I see this period we're in as being comparable to the late nineteenth century/early twentieth century struggle between the Company and the Worker, but the anarchists are in Iraq (or whatever - choose your metaphor and go with it - it's clearly not an absolute correlation), instead of Colorado. The Company is winning right now, but their victory is a bubble, and it is no more sustainable than our long-term use of oil.

I want The People to earn a living wage; but that wage needs to be a sustainable wage, just as The People's carbon footprint needs to be a sustainable carbon footprint. But there has to be a middle ground between Capitalism and Communism. Neither is sustainable, due to totalitarianism. Communism stagnates, and Capitalism collapses under its own weight. Without profit, there is little motivation for innovation and freedom; however, without justice, there can be no justicfication for profit. Do we need to be victims of history again, every fucking time?


Do we need to be victims of history again, every fucking time?

Yes. Is there anything else to be?

Thanks (and I'll actually write a more substantial response later),

It's a fair cop.


If the financial system were better understood by the poor, I tend to think they wouldn't be so poor.

microfinance advocates would switch that: "if the poor were better understood by the financial system…."

but as stated, it's a weird position to take, when the financial system is falling apart -- again -- for having lied to everybody about property value, with the state's heartfelt permission. i'd look up, in the face of absurd criminality destroying trillions of bucks of savings.

but then opposition to a living wage requirement positively screams of personally having access to cheap credit.

All I'm saying is it takes three to tango, and you can't leave the dance instructor out of the equation. My point is not that the poor are to blame for the financial system's falling apart - that fault is clearly at the doorstep of policy makers, both criminal and otherwise. My point is that if the education system did its job, the poor (and, heck, everybody) would be better equipped not to be suckered by scams.


To return to some earlier premises I'd like to question.

Premise 1. Matt wrote:

I'm not convinced that unionization actually works, in the long run.

Well, as I've seen in a signature line or two, "In the long run, we're all dead." Any human institution is vulnerable to corruption: unions, governments, corporations, universities, churches, fraternal organizations, bridge clubs, you name it.

I'd want to see some evidence that unions are any more (or less) subject to corruption than any other institution or that their corruption is significantly more damaging to people before I'd accept the claim that they don't work in the long run. Nothing human does, unless it is regularly corrected, cleaned up, reformed, and revitalized.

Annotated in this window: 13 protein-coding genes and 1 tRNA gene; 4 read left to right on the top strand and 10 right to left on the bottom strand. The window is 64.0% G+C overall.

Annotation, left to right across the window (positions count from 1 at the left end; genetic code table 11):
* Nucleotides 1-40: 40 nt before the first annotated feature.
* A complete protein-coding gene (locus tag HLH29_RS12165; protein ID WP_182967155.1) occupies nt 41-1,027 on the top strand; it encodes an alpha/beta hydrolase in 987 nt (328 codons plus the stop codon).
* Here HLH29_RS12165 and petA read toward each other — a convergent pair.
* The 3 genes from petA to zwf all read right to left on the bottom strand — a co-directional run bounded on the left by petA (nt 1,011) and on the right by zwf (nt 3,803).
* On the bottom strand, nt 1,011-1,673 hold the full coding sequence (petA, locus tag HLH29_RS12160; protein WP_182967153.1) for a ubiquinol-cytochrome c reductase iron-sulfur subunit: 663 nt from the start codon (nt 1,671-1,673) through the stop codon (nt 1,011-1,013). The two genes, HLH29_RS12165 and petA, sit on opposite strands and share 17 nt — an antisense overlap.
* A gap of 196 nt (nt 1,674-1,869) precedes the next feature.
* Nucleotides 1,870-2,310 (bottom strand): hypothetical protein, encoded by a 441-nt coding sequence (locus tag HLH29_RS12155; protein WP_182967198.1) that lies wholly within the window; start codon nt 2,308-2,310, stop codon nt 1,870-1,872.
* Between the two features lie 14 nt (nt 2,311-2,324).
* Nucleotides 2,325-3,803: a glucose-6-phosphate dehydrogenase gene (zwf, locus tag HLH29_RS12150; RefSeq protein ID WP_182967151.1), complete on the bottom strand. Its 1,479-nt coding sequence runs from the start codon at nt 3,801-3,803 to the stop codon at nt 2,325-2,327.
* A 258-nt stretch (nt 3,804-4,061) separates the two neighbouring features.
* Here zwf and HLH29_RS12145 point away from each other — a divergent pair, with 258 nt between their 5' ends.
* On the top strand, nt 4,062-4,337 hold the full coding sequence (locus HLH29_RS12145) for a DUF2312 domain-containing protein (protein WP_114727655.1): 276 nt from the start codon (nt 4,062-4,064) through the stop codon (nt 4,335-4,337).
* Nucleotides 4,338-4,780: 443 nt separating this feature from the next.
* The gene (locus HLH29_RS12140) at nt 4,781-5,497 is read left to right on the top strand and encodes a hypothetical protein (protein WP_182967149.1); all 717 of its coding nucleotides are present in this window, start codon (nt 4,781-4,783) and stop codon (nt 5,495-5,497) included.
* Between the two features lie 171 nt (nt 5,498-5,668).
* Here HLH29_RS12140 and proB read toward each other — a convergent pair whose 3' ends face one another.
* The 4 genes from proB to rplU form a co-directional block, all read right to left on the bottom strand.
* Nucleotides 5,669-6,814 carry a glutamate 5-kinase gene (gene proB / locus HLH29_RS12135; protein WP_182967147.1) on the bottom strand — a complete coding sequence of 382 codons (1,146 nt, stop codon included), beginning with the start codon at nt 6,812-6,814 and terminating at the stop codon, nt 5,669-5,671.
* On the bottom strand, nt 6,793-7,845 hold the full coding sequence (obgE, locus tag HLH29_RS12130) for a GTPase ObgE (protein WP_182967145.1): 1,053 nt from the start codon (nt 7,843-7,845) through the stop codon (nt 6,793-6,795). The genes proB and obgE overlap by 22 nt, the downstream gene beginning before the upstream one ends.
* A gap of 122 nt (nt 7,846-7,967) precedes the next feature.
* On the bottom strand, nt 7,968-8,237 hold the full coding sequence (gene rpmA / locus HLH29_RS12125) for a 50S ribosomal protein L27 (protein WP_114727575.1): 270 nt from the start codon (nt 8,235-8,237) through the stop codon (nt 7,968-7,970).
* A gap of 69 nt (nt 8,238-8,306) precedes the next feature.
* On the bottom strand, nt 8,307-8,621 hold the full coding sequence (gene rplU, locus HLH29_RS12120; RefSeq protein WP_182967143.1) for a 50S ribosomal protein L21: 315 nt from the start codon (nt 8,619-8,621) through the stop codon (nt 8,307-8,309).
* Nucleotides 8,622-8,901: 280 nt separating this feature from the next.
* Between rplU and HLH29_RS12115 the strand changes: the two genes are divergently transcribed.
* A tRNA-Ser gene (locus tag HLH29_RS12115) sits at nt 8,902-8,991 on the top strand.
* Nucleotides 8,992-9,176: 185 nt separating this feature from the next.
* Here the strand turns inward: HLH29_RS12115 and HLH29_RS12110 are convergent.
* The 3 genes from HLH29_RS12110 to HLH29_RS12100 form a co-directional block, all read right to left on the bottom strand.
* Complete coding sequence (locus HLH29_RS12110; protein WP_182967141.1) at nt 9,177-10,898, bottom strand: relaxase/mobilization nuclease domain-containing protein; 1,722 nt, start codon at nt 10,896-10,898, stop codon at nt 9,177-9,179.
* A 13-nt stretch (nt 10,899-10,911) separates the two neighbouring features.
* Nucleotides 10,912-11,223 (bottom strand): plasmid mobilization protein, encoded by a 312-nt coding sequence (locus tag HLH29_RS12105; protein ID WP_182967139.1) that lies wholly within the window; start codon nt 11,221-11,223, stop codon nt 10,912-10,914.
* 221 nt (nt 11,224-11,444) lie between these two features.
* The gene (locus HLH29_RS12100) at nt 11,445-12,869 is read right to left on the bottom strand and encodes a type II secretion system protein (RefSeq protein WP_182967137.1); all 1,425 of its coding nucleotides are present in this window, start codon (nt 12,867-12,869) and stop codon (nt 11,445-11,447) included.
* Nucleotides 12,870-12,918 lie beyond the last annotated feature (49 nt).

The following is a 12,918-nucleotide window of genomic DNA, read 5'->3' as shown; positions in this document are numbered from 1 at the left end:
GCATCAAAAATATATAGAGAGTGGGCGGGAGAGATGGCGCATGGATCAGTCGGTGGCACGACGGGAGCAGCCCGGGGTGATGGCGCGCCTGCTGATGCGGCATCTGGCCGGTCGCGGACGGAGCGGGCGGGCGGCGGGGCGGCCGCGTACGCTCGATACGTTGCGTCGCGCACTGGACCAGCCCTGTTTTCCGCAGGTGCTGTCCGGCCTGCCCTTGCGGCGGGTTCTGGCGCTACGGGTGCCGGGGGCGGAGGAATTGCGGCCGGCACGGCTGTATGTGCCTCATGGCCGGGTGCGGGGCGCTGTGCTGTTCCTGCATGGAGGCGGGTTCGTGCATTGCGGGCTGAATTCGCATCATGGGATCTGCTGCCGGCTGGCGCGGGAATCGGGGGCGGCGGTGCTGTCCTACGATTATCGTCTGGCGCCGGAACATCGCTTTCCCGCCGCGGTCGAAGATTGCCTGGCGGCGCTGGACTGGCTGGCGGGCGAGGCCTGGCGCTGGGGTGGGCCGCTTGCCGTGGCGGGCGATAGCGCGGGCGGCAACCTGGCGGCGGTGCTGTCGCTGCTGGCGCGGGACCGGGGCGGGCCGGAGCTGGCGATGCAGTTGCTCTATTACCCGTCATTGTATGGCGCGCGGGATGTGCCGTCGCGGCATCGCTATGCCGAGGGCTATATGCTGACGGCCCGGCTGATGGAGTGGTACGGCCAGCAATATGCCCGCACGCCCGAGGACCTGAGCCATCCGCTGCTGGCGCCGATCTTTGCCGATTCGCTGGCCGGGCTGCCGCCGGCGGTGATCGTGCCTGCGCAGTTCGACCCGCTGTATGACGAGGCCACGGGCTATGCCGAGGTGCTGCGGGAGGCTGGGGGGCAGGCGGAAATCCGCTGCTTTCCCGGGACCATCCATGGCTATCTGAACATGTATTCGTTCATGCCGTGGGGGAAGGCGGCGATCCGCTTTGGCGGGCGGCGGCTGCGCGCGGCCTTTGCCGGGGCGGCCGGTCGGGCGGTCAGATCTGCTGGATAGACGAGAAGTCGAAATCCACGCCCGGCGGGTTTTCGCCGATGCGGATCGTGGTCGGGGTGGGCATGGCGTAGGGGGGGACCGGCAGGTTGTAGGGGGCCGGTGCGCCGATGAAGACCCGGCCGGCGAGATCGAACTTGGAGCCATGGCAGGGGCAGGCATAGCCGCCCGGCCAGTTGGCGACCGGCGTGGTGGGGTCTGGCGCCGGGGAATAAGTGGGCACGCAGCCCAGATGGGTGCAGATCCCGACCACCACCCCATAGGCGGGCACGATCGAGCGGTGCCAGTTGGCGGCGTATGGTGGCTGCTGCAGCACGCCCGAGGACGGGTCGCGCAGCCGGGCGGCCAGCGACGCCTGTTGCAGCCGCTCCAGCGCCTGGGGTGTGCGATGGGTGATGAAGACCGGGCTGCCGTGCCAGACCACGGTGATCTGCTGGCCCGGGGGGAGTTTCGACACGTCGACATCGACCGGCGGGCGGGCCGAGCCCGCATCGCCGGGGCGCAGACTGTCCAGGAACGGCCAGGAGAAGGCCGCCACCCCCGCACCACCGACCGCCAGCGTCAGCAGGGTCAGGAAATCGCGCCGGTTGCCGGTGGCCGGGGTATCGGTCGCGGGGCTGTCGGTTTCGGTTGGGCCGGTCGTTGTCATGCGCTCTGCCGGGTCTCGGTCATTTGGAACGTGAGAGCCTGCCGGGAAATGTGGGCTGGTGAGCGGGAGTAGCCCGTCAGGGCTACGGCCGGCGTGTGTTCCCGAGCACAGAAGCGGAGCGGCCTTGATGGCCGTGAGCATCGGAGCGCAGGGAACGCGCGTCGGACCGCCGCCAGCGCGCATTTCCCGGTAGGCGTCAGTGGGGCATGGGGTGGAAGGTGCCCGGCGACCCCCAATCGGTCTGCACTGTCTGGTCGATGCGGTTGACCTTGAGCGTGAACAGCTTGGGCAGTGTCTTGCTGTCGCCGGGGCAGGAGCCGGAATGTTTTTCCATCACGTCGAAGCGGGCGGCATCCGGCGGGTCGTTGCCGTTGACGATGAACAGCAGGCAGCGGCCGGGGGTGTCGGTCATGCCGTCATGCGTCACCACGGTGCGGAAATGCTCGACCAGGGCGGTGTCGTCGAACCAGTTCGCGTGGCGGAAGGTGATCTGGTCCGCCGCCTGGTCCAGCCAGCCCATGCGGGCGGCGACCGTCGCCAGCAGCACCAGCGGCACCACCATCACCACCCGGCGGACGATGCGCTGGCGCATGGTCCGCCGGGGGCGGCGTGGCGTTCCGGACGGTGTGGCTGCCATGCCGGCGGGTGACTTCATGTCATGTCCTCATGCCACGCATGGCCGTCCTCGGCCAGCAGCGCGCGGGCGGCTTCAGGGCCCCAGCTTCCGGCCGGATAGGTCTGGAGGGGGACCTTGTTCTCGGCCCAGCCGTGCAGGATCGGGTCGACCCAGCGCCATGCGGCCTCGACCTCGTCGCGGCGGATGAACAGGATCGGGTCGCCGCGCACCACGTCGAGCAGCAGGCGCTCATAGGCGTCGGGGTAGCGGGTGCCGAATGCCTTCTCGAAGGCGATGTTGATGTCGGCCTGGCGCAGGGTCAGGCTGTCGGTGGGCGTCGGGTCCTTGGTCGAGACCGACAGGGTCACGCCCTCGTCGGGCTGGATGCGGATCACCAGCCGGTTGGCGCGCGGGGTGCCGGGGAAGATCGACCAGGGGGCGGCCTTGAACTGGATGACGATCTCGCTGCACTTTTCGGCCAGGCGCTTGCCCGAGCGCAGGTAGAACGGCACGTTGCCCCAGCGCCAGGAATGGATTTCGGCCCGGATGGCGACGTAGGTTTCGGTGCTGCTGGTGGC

As I've thought more about the problem of the corruption of institutions, I have come ever closer to embracing anarchism, at least on a philosophical level. Let all associations be voluntary and temporary. Let all politics be local. Require all business ventures to share profits equally among all workers in the business.

The problem is that I don't see any way to get to a world of people happily engaging in the free collaborations that a culture educated in the ways of anarchist voluntarism could produce. In principle, I think it's the way to go, but institutions have been established because the power they accumulate is evolutionarily advantageous in human societies, so getting rid of them altogether seems unrealistic. If we could do away with the corporation, the university, and the government, we might dispense with the union.

Premise 2. Matt wrote:

Without profit, there is little motivation for innovation and freedom

I hear this claim in discussions with Libertarian- and Republican-leaning folks a good deal, and I think it needs to be questioned. People who are motivated primarily by profit might not innovate or use actively their freedom without it, but people are motivated by a lot of things, aren't they? I hear tell that the U.S. system of higher education is a great engine of innovation and a bastion of intellectual freedom, but the institutions that make up that system are almost exclusively non-profit entities, and no one whose primary goal is money-making pursues a university career.

People will innovate, I submit, whenever they have a problem they think needs solving and the freedom to try to solve it. If innovation was driven more by individual problem-solving and less by the need of corporations to make huge profits, there might be less innovation, on the whole, but there might be less plastic crap floating in the middle of the Pacific Ocean.